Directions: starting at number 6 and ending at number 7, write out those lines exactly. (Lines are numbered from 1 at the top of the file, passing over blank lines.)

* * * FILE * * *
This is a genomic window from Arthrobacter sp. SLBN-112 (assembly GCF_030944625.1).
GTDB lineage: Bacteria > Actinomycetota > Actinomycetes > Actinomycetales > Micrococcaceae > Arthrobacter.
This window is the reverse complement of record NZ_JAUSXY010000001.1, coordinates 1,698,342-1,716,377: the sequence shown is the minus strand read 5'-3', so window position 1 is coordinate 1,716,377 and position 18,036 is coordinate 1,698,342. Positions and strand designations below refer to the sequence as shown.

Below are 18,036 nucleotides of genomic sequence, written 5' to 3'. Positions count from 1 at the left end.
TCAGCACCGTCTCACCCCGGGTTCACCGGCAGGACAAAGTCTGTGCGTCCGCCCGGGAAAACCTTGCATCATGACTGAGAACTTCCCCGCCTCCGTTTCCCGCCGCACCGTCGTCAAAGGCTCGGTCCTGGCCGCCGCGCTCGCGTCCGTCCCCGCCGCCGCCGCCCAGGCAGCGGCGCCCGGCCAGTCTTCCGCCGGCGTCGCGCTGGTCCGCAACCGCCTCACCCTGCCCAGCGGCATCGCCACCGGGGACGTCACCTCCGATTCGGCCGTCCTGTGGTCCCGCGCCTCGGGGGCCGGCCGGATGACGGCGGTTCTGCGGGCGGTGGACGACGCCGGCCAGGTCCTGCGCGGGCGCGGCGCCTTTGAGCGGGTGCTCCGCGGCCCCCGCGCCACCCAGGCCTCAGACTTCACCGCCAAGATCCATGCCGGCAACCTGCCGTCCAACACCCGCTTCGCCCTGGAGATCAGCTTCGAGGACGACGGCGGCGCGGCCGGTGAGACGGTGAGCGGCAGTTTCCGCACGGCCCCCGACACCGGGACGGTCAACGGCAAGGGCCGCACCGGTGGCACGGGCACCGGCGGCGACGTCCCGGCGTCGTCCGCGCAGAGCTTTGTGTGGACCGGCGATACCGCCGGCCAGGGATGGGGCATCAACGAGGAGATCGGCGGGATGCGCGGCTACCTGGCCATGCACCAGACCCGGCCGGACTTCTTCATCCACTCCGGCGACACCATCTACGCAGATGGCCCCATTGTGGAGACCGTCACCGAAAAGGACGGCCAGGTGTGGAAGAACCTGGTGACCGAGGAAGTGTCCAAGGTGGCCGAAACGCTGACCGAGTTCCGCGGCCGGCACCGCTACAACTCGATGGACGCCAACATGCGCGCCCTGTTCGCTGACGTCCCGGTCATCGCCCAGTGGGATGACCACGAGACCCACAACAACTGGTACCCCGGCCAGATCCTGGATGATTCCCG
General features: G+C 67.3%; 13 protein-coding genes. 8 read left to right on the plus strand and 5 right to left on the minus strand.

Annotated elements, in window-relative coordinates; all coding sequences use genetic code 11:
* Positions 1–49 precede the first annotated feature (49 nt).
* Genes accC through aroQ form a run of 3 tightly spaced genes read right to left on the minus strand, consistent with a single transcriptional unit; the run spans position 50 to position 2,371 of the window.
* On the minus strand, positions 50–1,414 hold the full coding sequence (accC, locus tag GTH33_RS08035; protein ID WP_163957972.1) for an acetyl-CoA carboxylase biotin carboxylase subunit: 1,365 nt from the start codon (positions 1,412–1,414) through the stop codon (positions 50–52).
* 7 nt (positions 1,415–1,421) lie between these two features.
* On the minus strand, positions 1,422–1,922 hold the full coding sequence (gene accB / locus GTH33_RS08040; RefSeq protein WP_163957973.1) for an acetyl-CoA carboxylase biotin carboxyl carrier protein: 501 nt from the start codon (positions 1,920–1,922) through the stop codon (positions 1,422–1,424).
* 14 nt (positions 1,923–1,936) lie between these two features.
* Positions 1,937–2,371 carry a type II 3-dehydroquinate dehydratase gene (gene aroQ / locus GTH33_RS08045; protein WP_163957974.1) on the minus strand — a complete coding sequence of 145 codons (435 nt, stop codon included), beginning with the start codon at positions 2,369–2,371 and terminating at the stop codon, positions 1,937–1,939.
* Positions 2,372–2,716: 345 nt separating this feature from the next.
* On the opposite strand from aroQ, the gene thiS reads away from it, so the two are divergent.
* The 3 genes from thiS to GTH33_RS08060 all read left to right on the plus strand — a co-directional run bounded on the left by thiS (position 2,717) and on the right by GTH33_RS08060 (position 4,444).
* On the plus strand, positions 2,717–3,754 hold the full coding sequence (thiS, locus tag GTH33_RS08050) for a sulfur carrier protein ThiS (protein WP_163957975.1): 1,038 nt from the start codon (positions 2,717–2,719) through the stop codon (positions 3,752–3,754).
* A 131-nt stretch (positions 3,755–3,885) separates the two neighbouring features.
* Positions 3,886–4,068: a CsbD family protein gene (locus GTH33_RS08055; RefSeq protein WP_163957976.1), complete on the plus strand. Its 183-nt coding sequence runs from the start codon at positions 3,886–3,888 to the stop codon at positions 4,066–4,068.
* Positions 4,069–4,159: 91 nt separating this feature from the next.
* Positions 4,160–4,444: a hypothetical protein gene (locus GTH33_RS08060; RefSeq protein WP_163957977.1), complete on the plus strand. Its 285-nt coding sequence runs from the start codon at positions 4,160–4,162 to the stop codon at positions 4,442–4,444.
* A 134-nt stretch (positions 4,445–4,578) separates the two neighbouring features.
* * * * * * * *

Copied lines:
General features: G+C 67.3%; 13 protein-coding genes. 8 read left to right on the plus strand and 5 right to left on the minus strand.

Annotated elements, in window-relative coordinates; all coding sequences use genetic code 11: